I can only speak for myself. For a while I had hope that this next big update would fix the major issues the game was having and we could tell a “redemption” story like some other games have had. Clearly that didn’t pan out, though.
I don’t know how the acquisition process came together.
No, Crystal was, and continues to be, fully committed on the dev side. They’re in great shape between the Tomb Raider project with Amazon, the Perfect Dark project with Microsoft, and some other stuff. But given the troubles with Embracer, they decided they didn’t need a big marketing department anymore. It wasn’t surprising, really.
Dang that sucks man.
Sad to hear that, Menzo. I hope you get an even more awesome job as soon as possible!
Sorry to hear that, Menzo! What’s your typical role? I’ll keep an eye out for opportunities.
Interesting email from the Microsoft leak from March 2020 by Phil Spencer on the AAA games future being unsustainable for new IP.
I definitely see the point, but I don’t know if gamepass is the panacea theat he thinks that it is.
Subscription services certainly do help with the steadiness of income, but I think that the dysfunction at the studio level is beyond that.
Maybe it’s just me, but I find the industrys (or a certain part of it, at least) infatuation with subscriptions services quite weird. I mean, for us as consumers - it’s kinda great (at least at first). Heavy gamers gain access to a never-ending stream of games at a much lower price than they’d normally do, and people like myself who game more infrequently can just unsubscribe whenever. I just don’t see how it benefits anyone else other than the owners of those services - and in the long run (as the subscription model drives a certain type of gameplay) - I’m not sure it benefits them either.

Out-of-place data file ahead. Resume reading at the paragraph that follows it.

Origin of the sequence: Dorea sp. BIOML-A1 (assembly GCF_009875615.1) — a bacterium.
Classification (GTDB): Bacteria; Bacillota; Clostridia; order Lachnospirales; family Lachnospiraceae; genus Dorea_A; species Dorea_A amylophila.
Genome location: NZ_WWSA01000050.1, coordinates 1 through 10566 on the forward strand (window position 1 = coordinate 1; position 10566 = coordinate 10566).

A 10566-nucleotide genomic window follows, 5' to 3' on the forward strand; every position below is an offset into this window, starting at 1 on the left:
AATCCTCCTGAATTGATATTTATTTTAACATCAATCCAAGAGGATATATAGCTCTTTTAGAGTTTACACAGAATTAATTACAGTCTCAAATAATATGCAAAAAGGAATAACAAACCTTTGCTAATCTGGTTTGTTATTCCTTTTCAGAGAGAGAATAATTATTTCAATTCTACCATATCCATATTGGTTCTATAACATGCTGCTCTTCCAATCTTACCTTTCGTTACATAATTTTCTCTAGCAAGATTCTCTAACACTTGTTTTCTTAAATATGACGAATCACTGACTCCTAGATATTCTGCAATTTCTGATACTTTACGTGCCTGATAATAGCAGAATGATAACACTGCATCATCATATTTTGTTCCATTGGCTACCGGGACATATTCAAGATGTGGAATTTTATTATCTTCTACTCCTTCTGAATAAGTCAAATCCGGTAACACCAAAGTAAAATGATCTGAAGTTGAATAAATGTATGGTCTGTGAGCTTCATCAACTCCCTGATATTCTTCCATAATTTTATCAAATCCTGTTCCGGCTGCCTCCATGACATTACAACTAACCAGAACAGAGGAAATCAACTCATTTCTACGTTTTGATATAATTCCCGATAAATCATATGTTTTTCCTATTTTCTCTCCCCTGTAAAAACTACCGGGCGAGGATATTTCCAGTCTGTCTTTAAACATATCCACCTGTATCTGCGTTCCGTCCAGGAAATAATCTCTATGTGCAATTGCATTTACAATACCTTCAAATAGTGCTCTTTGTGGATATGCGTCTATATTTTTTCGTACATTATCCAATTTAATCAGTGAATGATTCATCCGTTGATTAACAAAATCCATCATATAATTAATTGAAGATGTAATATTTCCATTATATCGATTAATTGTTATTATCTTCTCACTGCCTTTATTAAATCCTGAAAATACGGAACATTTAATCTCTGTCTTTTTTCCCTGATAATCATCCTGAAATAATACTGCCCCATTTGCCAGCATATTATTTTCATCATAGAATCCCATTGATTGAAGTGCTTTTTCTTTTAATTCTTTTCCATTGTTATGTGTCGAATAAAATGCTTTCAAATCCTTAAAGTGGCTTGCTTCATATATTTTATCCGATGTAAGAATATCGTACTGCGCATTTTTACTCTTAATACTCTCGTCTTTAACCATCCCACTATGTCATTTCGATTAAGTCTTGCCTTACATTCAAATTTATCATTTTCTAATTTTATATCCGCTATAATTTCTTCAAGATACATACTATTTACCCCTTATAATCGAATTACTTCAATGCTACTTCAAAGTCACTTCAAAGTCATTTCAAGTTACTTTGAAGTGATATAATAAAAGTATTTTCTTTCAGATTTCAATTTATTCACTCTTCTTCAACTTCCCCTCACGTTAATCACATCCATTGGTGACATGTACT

Maybe not, but if Microsoft is offering guaranteed money for a game to go onto Game pass than that’s a pretty hard thing to say no to vs all of the unknowns of relying on regular sales.
Depending on the specific deal, budget etc… for, say, medium sized indie games, GamePass can take them half the way to profitability.
And there are enough people outside of GP and/or in other platforms that you don’t lose too many sales.
For certain games it’s a no brained.
Swapping from the Immortals of Aveum thread… One that confuses me is why Immortals of Aveum has been called an AAA game. The studio had 80 to 100 people during development, according to sources in a Kotaku article. Their CEO says “Together we’ve created a new AAA studio…” But, uh, doesn’t AAA start closer to 200? I bring it up because going into a game expecting it to be an AAA release when it isn’t, mucks with expectations.
From an IGN article citing the UK’s CMA:
According to the report, AAA games that are greenlit now with potential releases in 2024 or 2025 typically receive development budgets of $200 million or higher — Call of Duty has already surpassed $300 million in development costs alone, and the next Grand Theft Auto title will likely require a development budget of $250 million or more. When considering marketing costs, this number can jump to over $1 billion across a franchise, with one large studio reporting that a major franchise’s development cost $660 million and marketing cost nearly $550 million.
These costs demonstrate a significant increase from five years ago, when most AAA games had budgets between $50 and $150 million.
My napkin math says I could hire 200 development staff for about four years for a $200 million budget.
I wish Ascendant Studios had been more successful. I want to see more AA studios succeed, like several Japanese developers have managed in the last decade. It’s a sweet spot for me regarding detail, completeness, and experimentation.